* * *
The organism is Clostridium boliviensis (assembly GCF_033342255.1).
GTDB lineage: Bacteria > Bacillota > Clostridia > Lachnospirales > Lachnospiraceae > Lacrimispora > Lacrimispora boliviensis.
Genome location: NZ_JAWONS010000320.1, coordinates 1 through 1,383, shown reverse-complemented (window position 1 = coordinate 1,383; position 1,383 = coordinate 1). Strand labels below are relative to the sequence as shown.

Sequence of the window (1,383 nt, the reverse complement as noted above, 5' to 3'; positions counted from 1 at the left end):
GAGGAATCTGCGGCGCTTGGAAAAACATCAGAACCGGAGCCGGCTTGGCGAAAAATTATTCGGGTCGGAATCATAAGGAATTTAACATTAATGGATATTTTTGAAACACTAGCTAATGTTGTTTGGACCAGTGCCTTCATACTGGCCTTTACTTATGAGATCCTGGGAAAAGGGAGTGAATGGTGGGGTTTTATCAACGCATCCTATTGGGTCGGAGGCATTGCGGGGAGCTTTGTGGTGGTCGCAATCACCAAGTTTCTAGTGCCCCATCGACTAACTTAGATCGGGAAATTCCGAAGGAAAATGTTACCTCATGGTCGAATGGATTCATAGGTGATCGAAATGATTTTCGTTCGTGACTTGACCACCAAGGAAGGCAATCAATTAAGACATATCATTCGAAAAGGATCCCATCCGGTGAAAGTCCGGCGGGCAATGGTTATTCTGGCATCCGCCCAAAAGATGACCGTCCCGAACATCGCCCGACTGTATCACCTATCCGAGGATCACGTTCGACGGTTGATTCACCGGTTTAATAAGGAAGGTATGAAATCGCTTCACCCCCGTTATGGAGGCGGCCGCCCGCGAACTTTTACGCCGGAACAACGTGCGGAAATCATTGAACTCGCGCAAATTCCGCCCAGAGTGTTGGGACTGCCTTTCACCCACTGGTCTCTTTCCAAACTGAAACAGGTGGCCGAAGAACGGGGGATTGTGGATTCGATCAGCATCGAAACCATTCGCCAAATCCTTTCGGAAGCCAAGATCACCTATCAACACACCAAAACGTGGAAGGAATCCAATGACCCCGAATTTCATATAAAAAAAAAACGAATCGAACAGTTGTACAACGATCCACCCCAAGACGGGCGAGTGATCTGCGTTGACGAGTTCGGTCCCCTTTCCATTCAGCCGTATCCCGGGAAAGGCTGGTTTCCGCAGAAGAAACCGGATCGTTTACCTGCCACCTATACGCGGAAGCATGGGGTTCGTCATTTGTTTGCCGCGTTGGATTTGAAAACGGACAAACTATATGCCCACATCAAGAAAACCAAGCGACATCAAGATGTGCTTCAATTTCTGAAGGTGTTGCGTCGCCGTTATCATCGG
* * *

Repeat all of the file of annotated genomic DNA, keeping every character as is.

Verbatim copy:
The organism is Clostridium boliviensis (assembly GCF_033342255.1).
GTDB lineage: Bacteria > Bacillota > Clostridia > Lachnospirales > Lachnospiraceae > Lacrimispora > Lacrimispora boliviensis.
Genome location: NZ_JAWONS010000320.1, coordinates 1 through 1,383, shown reverse-complemented (window position 1 = coordinate 1,383; position 1,383 = coordinate 1). Strand labels below are relative to the sequence as shown.

Sequence of the window (1,383 nt, the reverse complement as noted above, 5' to 3'; positions counted from 1 at the left end):
GAGGAATCTGCGGCGCTTGGAAAAACATCAGAACCGGAGCCGGCTTGGCGAAAAATTATTCGGGTCGGAATCATAAGGAATTTAACATTAATGGATATTTTTGAAACACTAGCTAATGTTGTTTGGACCAGTGCCTTCATACTGGCCTTTACTTATGAGATCCTGGGAAAAGGGAGTGAATGGTGGGGTTTTATCAACGCATCCTATTGGGTCGGAGGCATTGCGGGGAGCTTTGTGGTGGTCGCAATCACCAAGTTTCTAGTGCCCCATCGACTAACTTAGATCGGGAAATTCCGAAGGAAAATGTTACCTCATGGTCGAATGGATTCATAGGTGATCGAAATGATTTTCGTTCGTGACTTGACCACCAAGGAAGGCAATCAATTAAGACATATCATTCGAAAAGGATCCCATCCGGTGAAAGTCCGGCGGGCAATGGTTATTCTGGCATCCGCCCAAAAGATGACCGTCCCGAACATCGCCCGACTGTATCACCTATCCGAGGATCACGTTCGACGGTTGATTCACCGGTTTAATAAGGAAGGTATGAAATCGCTTCACCCCCGTTATGGAGGCGGCCGCCCGCGAACTTTTACGCCGGAACAACGTGCGGAAATCATTGAACTCGCGCAAATTCCGCCCAGAGTGTTGGGACTGCCTTTCACCCACTGGTCTCTTTCCAAACTGAAACAGGTGGCCGAAGAACGGGGGATTGTGGATTCGATCAGCATCGAAACCATTCGCCAAATCCTTTCGGAAGCCAAGATCACCTATCAACACACCAAAACGTGGAAGGAATCCAATGACCCCGAATTTCATATAAAAAAAAAACGAATCGAACAGTTGTACAACGATCCACCCCAAGACGGGCGAGTGATCTGCGTTGACGAGTTCGGTCCCCTTTCCATTCAGCCGTATCCCGGGAAAGGCTGGTTTCCGCAGAAGAAACCGGATCGTTTACCTGCCACCTATACGCGGAAGCATGGGGTTCGTCATTTGTTTGCCGCGTTGGATTTGAAAACGGACAAACTATATGCCCACATCAAGAAAACCAAGCGACATCAAGATGTGCTTCAATTTCTGAAGGTGTTGCGTCGCCGTTATCATCGG